College radio today definitely faces a number of challenges, as discussed in a Jan. 9, 2008 piece "Local college radio stations fight to be heard in a homogenized age" in the Toledo City Paper. Decreasing listenership, declining funding from colleges, and audiences who may be turned off by non-standard radio are factors in this. The article quotes the Program Director of WBGU-FM (another station where I was a volunteer) in Bowling Green, Ohio, who also happens to be a grad student working on a thesis related to "college radio's relevance in a digital era." Intriguing!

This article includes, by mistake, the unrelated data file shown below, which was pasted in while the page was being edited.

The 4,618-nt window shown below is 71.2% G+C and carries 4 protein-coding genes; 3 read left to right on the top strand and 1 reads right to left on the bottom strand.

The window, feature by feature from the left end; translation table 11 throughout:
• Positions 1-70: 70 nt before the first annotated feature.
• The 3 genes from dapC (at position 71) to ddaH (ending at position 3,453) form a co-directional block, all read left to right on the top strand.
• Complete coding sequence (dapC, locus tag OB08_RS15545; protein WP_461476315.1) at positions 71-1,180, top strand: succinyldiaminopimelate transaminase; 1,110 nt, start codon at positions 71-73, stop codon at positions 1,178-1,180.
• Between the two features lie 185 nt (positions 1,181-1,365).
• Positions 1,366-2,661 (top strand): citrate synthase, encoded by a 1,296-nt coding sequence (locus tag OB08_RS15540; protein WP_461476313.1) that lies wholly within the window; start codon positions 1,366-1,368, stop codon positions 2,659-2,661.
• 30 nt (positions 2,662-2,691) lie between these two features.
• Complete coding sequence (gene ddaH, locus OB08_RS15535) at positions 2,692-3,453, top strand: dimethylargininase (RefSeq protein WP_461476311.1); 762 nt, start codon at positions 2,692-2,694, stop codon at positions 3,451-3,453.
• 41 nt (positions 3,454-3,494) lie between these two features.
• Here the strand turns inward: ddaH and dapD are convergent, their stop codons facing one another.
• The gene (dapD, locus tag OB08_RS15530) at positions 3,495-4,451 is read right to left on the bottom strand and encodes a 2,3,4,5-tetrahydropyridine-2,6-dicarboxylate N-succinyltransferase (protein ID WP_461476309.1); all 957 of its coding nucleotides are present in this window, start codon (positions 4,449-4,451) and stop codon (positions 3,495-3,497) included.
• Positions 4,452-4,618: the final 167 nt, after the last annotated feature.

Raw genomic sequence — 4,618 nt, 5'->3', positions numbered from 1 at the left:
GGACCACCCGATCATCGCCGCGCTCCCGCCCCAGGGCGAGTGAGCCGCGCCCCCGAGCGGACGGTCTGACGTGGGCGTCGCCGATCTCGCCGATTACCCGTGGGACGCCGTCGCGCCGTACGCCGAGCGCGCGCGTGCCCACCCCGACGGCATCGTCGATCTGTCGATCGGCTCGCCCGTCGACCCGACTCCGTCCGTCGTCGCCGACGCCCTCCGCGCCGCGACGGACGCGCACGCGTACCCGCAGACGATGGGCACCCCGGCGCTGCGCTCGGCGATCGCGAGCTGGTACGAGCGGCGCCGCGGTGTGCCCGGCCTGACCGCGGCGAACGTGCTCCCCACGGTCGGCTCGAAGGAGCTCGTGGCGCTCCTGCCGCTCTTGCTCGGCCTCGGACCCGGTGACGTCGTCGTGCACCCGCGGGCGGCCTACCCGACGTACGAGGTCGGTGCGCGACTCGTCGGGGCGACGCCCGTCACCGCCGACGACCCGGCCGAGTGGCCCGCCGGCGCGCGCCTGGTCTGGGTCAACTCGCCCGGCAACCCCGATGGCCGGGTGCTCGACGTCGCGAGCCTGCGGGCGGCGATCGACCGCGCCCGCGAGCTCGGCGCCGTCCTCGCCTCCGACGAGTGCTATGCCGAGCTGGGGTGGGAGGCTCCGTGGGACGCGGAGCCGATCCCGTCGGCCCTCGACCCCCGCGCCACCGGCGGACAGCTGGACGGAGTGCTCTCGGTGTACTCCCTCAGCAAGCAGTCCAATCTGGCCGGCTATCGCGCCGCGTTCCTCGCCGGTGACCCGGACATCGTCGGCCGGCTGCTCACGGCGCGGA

Yet, I was a bit disturbed that one of his conclusions is that "The programming on college stations online needs to be tailored to the known audience." While I do think it's important to be aware of one's audience, "tailoring" to an audience starts to sound more to me like what commercial radio stations do and what college stations try to avoid. It's a fine line, because college radio does wants listeners, but typically doesn't want to pander to its listeners. So, how can a college station remain experimental and independent, yet at the same time not alienate potential listeners who may not be as open-minded as the DJs and station staff? I'm sure this is a debate that rages at many stations today.
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